Their retirements wouldn’t be timed well, either. Crist has invoked the years 2037 and 2041 as the point where Social Security’s solvency becomes a problem. Steven A. Camarota, director of research at the Center for Immigration Studies, told Battle ‘10 that the average age of illegal immigrants is approximately 28, which means a large portion of them will be hitting retirement age approximately 30 years from now, during the period Crist indicates is perilous.

    “They would start to retire on Social Security and Medicare at precisely the point of the greatest financial crisis in those systems,” Rector said.


  3. If the federal budget is considered as a whole, even the short-term benefit of increased Social Security receipts disappears.

    “Amnesty renders the illegals eligible for 71 different means-tested welfare programs,” Rector said.

    One of the programs many of these households would qualify for, the Earned Income Tax Credit, was specifically designed, according to the IRS, to compensate for the Social Security payroll taxes withheld from low-income workers. Although increased employer contributions would not be negated, taxpayers’ right hand would, through the EITC, directly offset much of the additional revenue collected by the left hand.

    Rector said that if all government programs are taken into account, the average low-skill immigrant family receives about $20,000 of government benefits in excess of what it pays in taxes.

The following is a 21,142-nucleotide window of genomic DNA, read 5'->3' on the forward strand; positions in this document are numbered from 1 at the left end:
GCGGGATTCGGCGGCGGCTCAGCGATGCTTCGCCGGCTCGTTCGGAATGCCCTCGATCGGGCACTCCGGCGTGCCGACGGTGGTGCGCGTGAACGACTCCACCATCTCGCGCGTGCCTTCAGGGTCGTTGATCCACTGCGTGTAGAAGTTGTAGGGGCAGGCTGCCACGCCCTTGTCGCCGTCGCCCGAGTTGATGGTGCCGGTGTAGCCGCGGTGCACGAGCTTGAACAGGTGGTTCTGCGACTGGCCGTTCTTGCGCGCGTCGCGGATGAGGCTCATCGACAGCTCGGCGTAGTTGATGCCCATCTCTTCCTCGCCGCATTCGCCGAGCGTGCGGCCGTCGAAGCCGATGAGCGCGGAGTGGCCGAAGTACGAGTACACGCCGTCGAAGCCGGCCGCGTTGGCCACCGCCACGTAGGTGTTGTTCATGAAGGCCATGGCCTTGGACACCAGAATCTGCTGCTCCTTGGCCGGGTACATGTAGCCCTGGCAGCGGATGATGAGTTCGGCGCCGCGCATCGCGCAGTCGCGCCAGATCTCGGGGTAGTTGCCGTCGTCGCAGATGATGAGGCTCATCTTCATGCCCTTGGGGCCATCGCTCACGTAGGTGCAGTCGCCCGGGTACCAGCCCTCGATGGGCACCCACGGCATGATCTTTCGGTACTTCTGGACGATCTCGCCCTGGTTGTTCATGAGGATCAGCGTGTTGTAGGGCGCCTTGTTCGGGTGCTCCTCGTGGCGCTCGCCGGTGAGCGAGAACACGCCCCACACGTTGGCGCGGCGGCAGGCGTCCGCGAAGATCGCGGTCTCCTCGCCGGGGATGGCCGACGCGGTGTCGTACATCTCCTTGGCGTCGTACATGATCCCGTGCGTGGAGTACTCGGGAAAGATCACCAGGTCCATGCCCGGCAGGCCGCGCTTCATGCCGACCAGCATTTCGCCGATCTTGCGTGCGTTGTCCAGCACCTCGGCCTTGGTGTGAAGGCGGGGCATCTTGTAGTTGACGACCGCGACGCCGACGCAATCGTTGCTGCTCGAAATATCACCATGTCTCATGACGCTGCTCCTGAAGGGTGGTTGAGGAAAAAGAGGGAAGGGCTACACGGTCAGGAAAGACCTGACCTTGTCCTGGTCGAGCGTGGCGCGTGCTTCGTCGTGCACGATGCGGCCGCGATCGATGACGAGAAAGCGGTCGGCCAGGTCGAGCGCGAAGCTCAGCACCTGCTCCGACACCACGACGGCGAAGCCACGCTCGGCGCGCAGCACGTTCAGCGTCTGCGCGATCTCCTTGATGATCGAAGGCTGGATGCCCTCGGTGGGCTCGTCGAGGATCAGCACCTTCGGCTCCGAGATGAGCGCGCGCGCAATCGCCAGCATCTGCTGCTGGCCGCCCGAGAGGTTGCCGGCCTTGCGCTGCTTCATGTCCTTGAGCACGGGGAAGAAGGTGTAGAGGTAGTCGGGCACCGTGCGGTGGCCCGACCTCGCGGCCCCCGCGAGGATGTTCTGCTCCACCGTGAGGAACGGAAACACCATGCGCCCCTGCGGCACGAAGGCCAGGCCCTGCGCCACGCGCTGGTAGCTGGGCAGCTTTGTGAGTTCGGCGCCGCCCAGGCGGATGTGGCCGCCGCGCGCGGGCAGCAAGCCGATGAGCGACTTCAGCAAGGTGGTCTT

“You’re not adding people who are average, you’re adding people who are well below average in income, educational attainment, and tax revenue,” Camarota said. “So they’re a drain on the rest of the public treasury right from the get go.”


  4. Crist also suggests that amnesty could help change the age structure of society and bolster Social Security by having more workers for each retiree.

    Though illegal immigrants are generally younger and have more children than the native population, the differences aren’t big enough to make an impact, especially since illegals represent such a tiny fraction of the entire population — between three and four percent, if the population total of 10 million is assumed.

    The same is true of immigrants on the whole, Camarota said.

    “They would need to have many more children, and they would have to be more numerous,” Camarota said. “They’re not that much younger when they arrive, they age like everyone else, they don’t have that many more children — though there’s a statistically significant difference between [immigrants and native-born citizens], like 2 children on average versus like 2.6, so that matters. But it’s not enough.”

The merits of offering a path to citizenship for illegal aliens can be debated on many levels, but a potential solution to the Social Security problem isn’t one of them. Luckily, Crist is willing to consider other options.

“I’m open to anything that would be reasonable to help us get to a place that we don’t have such a deficit,” Crist told the Herald.

Taking two steps back on amnesty would be a logical place to start.